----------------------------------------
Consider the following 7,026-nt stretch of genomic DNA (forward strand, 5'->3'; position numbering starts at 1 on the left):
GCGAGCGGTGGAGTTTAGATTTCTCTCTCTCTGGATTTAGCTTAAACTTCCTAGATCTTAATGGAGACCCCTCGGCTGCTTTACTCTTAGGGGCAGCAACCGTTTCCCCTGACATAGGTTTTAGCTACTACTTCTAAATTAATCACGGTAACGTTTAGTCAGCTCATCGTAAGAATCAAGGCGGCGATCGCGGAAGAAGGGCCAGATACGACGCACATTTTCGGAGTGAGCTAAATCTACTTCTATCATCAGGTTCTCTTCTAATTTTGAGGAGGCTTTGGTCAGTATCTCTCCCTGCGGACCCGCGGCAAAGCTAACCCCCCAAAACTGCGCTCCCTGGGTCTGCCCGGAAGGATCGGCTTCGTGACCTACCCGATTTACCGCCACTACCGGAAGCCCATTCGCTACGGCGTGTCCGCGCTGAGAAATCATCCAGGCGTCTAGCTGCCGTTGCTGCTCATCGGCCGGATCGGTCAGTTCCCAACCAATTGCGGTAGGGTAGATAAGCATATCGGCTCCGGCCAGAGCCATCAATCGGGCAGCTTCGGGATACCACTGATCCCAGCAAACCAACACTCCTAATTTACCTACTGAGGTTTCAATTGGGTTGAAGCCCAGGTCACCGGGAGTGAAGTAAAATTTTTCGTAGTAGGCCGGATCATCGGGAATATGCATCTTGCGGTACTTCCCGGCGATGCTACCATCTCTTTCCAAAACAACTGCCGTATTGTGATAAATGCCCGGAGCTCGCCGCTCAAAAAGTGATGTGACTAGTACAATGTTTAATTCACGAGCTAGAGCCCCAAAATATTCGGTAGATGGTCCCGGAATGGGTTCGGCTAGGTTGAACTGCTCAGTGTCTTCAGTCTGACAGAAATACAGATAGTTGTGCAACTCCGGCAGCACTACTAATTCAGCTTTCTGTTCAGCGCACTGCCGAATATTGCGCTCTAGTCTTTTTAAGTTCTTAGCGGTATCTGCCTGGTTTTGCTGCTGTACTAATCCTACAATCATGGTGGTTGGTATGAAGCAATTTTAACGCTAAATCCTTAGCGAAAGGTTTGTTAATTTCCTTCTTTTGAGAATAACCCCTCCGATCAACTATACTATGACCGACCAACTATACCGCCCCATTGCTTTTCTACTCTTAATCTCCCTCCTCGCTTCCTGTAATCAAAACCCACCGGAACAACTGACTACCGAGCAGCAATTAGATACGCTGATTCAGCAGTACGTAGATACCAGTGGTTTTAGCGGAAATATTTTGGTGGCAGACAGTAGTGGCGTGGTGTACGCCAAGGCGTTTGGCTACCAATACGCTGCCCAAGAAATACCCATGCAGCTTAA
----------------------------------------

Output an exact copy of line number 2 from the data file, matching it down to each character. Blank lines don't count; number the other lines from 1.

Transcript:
GCGAGCGGTGGAGTTTAGATTTCTCTCTCTCTGGATTTAGCTTAAACTTCCTAGATCTTAATGGAGACCCCTCGGCTGCTTTACTCTTAGGGGCAGCAACCGTTTCCCCTGACATAGGTTTTAGCTACTACTTCTAAATTAATCACGGTAACGTTTAGTCAGCTCATCGTAAGAATCAAGGCGGCGATCGCGGAAGAAGGGCCAGATACGACGCACATTTTCGGAGTGAGCTAAATCTACTTCTATCATCAGGTTCTCTTCTAATTTTGAGGAGGCTTTGGTCAGTATCTCTCCCTGCGGACCCGCGGCAAAGCTAACCCCCCAAAACTGCGCTCCCTGGGTCTGCCCGGAAGGATCGGCTTCGTGACCTACCCGATTTACCGCCACTACCGGAAGCCCATTCGCTACGGCGTGTCCGCGCTGAGAAATCATCCAGGCGTCTAGCTGCCGTTGCTGCTCATCGGCCGGATCGGTCAGTTCCCAACCAATTGCGGTAGGGTAGATAAGCATATCGGCTCCGGCCAGAGCCATCAATCGGGCAGCTTCGGGATACCACTGATCCCAGCAAACCAACACTCCTAATTTACCTACTGAGGTTTCAATTGGGTTGAAGCCCAGGTCACCGGGAGTGAAGTAAAATTTTTCGTAGTAGGCCGGATCATCGGGAATATGCATCTTGCGGTACTTCCCGGCGATGCTACCATCTCTTTCCAAAACAACTGCCGTATTGTGATAAATGCCCGGAGCTCGCCGCTCAAAAAGTGATGTGACTAGTACAATGTTTAATTCACGAGCTAGAGCCCCAAAATATTCGGTAGATGGTCCCGGAATGGGTTCGGCTAGGTTGAACTGCTCAGTGTCTTCAGTCTGACAGAAATACAGATAGTTGTGCAACTCCGGCAGCACTACTAATTCAGCTTTCTGTTCAGCGCACTGCCGAATATTGCGCTCTAGTCTTTTTAAGTTCTTAGCGGTATCTGCCTGGTTTTGCTGCTGTACTAATCCTACAATCATGGTGGTTGGTATGAAGCAATTTTAACGCTAAATCCTTAGCGAAAGGTTTGTTAATTTCCTTCTTTTGAGAATAACCCCTCCGATCAACTATACTATGACCGACCAACTATACCGCCCCATTGCTTTTCTACTCTTAATCTCCCTCCTCGCTTCCTGTAATCAAAACCCACCGGAACAACTGACTACCGAGCAGCAATTAGATACGCTGATTCAGCAGTACGTAGATACCAGTGGTTTTAGCGGAAATATTTTGGTGGCAGACAGTAGTGGCGTGGTGTACGCCAAGGCGTTTGGCTACCAATACGCTGCCCAAGAAATACCCATGCAGCTTAA